US manufacturing said to be on continuing growth trend

14 April 2011 18:26  [Source: ICIS news]

WASHINGTON (ICIS)--The US manufacturing sector is on a continuing growth trend, a key business survey indicated on Thursday, although the pace of growth may slow later this year because of  manufacturers’ concerns about rising commodities prices.

The Manufacturers Alliance said that its quarterly survey of business outlook among its member firms indicates that manufacturing executives are confident about the near-term future.

The well-being of the broad US manufacturing sector is of interest to the nation’s chemicals producers because many manufacturing industries - auto production, durable goods, furniture and building supplies among them - are key downstream consuming markets for chemicals and plastics.

The alliance surveys senior financial executives every quarter to gauge their views on 16 categories of business activity, such as US orders and shipments, exports, inventories, backlogs, profit margins, research and development (R&D) spending and others.

The results from those subsidiary business categories are combined to make up the group’s business outlook index.

The index is considered a leading indicator for the nation’s manufacturing sector because it measures executives' expectations for future business, not just the most-recent quarter’s performance.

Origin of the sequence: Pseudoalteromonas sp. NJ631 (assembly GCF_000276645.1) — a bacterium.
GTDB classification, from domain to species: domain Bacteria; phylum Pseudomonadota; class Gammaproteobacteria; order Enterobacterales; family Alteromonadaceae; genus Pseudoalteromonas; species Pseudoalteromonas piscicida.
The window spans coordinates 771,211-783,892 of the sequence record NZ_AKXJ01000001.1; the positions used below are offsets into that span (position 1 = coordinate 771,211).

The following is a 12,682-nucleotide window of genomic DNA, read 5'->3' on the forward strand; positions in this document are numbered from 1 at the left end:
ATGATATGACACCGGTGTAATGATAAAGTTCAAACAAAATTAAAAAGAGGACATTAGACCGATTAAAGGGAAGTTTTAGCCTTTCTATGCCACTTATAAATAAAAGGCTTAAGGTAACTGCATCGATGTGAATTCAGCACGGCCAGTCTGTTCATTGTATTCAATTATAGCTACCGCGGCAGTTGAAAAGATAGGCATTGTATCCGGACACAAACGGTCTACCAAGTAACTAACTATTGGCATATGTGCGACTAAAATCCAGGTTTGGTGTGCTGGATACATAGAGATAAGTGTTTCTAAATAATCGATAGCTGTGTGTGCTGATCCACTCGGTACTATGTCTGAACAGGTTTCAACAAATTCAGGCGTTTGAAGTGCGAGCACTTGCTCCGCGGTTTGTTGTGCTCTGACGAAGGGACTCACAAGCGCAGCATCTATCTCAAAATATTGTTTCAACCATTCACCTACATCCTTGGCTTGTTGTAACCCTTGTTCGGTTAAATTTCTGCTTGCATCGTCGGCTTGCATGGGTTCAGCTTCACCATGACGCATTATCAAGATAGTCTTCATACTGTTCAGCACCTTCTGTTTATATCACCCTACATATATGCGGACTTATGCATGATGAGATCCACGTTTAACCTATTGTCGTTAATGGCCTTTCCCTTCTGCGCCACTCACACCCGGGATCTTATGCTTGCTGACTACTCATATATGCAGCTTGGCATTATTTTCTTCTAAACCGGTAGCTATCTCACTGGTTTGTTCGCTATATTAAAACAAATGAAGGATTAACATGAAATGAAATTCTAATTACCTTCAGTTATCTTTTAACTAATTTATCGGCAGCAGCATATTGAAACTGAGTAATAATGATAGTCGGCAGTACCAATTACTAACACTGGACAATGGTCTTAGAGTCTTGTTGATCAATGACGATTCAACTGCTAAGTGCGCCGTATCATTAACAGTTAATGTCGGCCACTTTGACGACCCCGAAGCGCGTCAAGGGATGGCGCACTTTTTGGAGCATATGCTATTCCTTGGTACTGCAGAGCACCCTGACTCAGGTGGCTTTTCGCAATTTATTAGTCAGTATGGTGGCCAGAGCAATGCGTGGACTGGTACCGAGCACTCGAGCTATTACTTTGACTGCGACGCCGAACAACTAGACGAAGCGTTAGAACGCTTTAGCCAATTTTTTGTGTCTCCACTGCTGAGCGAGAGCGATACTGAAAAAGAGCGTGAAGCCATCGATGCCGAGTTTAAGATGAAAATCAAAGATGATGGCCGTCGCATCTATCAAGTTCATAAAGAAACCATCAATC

In the survey for the first quarter 2011, the index fell to 72% from 75% the end of 2010, but that slight decline was not deemed significant.

A business outlook index at 50% or higher indicates expansion in the manufacturing sector, while a reading below that midpoint points to contraction.

Manufacturers Alliance economist and survey coordinator Donald Norman noted that even at 72%, “the current index is a dramatic improvement from the record low 21% recorded two years ago in the March 2009 survey, signalling that a turnaround for industry continues”.

“The results off the March survey show the indexes to be strikingly robust and relatively stable,” Norman said. "As such, they paint a clear and consistent picture of continued growth in manufacturing sector activity.”

Norman also noted that the index has been in growth territory above the 50% midpoint for six consecutive quarters.

However, manufacturing executives expressed some concern about rising prices for commodities and raw materials that go into their products.

Slightly more than half of the respondents, 54.7%, expect commodity prices will continue to rise moderately throughout the year.

Norman said that 50% of respondents said that the rising commodity prices are having moderate-to-significant impact on their profit margins.

Eighty-two percent of the manufacturing firms surveyed said they will not be increasing inventories of commodities where prices are expected to increase, while 26% of the respondents said they were purchasing futures contracts in raw materials as a hedge against future increases.

Paul Hodges studies key influencers shaping the chemical industry in Chemicals and the Economy

By: Joe Kamalick
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